How to Comb A Beard

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    Ok sure. Combing is easy. Who would need a guide? And yet here you are, my friend, and I congratulate you. After reading this guide, you will comb beards better than 99% of all bearded fellows on earth. Embrace your destiny!

    Tricky things can often be deceptively simple. It took me a while before I perfected the art of combing my beard without losing any beard strands along the way. Here are my tips.

    Brush vs. Comb

    Ah, the eternal debate–should I use a brush or a comb to groom my beard? To me, this like Chevy vs. Ford, or Pepsi vs. Coke; it’s a matter of personal preference. If you like brushing, get a beard brush. If you like combing, get a beard comb.

    Personally, I prefer to use a beard comb because a brush will pull out more beard hairs before their time. The final stage in a beard hair’s growth is the telogen phase, when the hair rests in your follicle for days, weeks, or even months before finally being pushed out by the new growing beard hair. When you use a beard brush, the brush has more points of contact with your beard, giving it greater grip. This grip tends to pull out beard hairs in their telogen phase, which reduces the thickness of your beard. So, if you want a nice, thick-looking beard, use a beard comb.

    Browse Beard Combs

    How to Kill Beard Tangles

    The trickiest step to combing a beard is conditioning it well enough so that you don’t get snags and tangles when combing. Snags and tangles will not only damage the teeth of fragile combs (made from horn or plastic), but they can harm your beard as well. I’ve pulled more beard hairs out of my face by tugging on a stubborn snag than I would like to admit.

    There are three ways to condition your beard before combing to avoid snags:

    1) Beard Oil

    Beard oil is a liquid beard conditioner that is quite in vogue at the moment. Dab a little in your beard before combing to make it slicker, which makes it easier to untangle kinks as you comb.

    There are hundreds of beard oil brands to choose from. Browse a collection of my favorite beard oils to see what is available.

    A photo ofteh Grave Before Shave beard oil 4 pack.

    Browse Beard Oils

    There are many ways to use beard oil, which I explain in my article, “How to apply beard oil“.


    2) Beard Balm

    Beard balm is a buttery substance that melts in your hands. Once melted, rub it all up in your beard to really coat it well. In my opinion, beard balm conditions a beard better than oil, and makes it much easier to comb. See my video on how to use beard balm, below.


    Browse Beard Balms

    3) Anti-Tangle Spray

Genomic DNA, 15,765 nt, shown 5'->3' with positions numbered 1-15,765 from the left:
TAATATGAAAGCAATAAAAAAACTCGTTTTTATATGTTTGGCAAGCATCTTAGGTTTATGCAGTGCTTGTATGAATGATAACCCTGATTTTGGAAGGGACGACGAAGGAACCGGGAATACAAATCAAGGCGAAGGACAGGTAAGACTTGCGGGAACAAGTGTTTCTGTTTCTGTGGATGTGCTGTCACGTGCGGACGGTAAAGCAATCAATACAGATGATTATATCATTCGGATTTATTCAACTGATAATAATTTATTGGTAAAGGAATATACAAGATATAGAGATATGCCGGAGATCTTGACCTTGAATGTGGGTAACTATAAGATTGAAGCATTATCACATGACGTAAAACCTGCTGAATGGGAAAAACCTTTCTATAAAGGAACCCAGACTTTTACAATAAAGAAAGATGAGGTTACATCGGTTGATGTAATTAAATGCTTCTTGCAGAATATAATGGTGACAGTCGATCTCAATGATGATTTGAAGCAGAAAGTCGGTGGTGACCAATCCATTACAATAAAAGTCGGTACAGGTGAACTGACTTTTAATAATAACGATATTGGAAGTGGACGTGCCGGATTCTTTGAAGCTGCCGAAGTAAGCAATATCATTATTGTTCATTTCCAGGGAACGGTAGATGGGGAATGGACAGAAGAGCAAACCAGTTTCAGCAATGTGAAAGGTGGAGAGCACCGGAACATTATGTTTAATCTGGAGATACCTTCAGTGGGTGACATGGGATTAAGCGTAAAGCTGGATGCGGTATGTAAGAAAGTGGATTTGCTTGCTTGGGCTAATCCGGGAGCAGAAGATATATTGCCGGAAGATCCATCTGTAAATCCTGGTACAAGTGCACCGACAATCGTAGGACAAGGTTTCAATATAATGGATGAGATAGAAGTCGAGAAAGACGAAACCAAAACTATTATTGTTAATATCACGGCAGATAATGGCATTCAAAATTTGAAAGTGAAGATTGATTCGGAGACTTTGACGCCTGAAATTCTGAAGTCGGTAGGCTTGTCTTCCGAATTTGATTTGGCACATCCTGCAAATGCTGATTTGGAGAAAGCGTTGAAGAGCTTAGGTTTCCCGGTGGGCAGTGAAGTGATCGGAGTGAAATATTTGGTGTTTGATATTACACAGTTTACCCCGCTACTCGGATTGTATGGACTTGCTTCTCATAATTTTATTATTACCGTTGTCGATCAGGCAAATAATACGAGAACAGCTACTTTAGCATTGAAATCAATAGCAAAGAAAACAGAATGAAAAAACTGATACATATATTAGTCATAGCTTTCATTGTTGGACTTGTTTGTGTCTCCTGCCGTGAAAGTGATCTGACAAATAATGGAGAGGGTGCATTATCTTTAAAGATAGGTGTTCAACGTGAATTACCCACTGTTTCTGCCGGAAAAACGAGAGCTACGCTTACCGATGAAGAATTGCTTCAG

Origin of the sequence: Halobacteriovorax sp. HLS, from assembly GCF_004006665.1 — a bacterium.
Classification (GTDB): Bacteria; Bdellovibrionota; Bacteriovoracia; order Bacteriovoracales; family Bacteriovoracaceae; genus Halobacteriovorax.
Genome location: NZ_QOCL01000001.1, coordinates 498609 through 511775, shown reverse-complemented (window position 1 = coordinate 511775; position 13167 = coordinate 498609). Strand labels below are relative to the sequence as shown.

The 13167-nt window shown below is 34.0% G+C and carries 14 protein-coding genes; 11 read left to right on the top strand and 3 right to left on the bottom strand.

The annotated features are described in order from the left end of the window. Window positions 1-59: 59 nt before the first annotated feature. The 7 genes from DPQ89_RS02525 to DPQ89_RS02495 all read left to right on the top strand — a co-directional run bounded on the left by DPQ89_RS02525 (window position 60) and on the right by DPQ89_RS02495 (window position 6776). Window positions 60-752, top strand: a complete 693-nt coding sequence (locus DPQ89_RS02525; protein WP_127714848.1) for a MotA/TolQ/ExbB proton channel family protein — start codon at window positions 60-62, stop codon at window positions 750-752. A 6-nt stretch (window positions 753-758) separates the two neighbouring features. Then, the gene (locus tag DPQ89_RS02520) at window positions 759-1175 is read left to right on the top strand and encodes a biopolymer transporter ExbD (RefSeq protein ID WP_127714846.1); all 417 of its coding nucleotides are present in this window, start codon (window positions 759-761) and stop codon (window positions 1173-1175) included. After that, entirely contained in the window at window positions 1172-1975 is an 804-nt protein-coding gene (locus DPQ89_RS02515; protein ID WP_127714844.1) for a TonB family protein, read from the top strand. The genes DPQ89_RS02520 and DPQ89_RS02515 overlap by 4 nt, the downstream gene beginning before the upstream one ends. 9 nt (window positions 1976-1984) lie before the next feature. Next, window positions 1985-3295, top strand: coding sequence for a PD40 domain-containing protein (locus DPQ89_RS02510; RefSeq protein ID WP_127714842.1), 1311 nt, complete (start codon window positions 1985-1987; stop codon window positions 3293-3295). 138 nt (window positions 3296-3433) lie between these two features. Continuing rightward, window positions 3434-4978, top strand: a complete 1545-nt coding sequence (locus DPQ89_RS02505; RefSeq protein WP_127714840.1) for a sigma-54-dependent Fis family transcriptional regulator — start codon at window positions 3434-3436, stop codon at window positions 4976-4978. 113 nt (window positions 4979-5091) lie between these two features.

The final option is to use an anti-tangle spray, designed for baby hair. I think beard oil and beard balm works great, but some of you may not have any handy. If that’s the case, baby anti-tangle spray totally works on beards, though it has a unique, “baby-fresh” scent.



    Comb Straight

    Next comes the combing. Using your favorite beard comb (I prefer one made of wood or animal horn), comb downwards in even, steady strokes. Start slowly. If you go too fast, you won’t leave the balm enough time to do its thing, and you may still snag your beard. Start slowly and comb the beard balm all through your beard. Once you’re certain it is free of snags, you can pick up the pace a bit.

    Comb Underneath

    An important, but oft-neglected part of combing a beard is to comb your underbeard. The underbeard, or neck beard, is often full of strong, long, densely-packed beard strands. If your beard is curly like mine, then these hairs may curl up under your chin in a big mass, making your beard look thinner and shorter than it really is.

    Lift up your beard, and, using a beard comb or beard brush, gently comb your underbeard downward. This action will release strands from the underbeard tangle in batches. You may need to apply some more beard balm to your underbeard, if you missed it when conditioning earlier.

    Comb through your underbeard until it is all untangled and falling freely. Then, comb deep into the front of your beard, and bring the comb downward in firm, steady, slow strokes. This should catch all the fibers of your beard–underbeard included–and organise them into nice, straight swaths of beard.

    Wax It Up

    Once done, I suggest using a beard wax to hold your beard in place. Over the course of the day, your beard will rub against your chest, your neck, and other beard hairs, and it will want to coil back up and get tangled again. Using a soft beard wax, wax the front and fringes of your beard. If you use enough of it, your beard should stay in place throughout the day, while still swinging free like a beard should. Watch my video on waxing a beard for more info.

    An image of standard beard wax by Honest Amish.

    Browse Beard Waxes

    And there you have it, gents. Do you comb a different way? Let me know in the comments below.

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    About the Author

    Brandon M. Dennis
    Greetings, fellow beardsmen! I'm a beard health expert and journalist working out of Seattle, Washington. I'm also an author, marketer, and story-teller. Read my swashbuckling fantasy sea adventure novel, The Tale of Cloran Hastings, and click my name to learn more about me. Enjoy the site!
    Brandon M. Dennis

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    1. Thanks Brandon, Really enjoyed your video’s especially the one on Beard Balm. I was putting it on my fingertips and scratching it in, starting from the underneath. Is this incorrect? I do like the way you do it, melting it in the palm of your hand!

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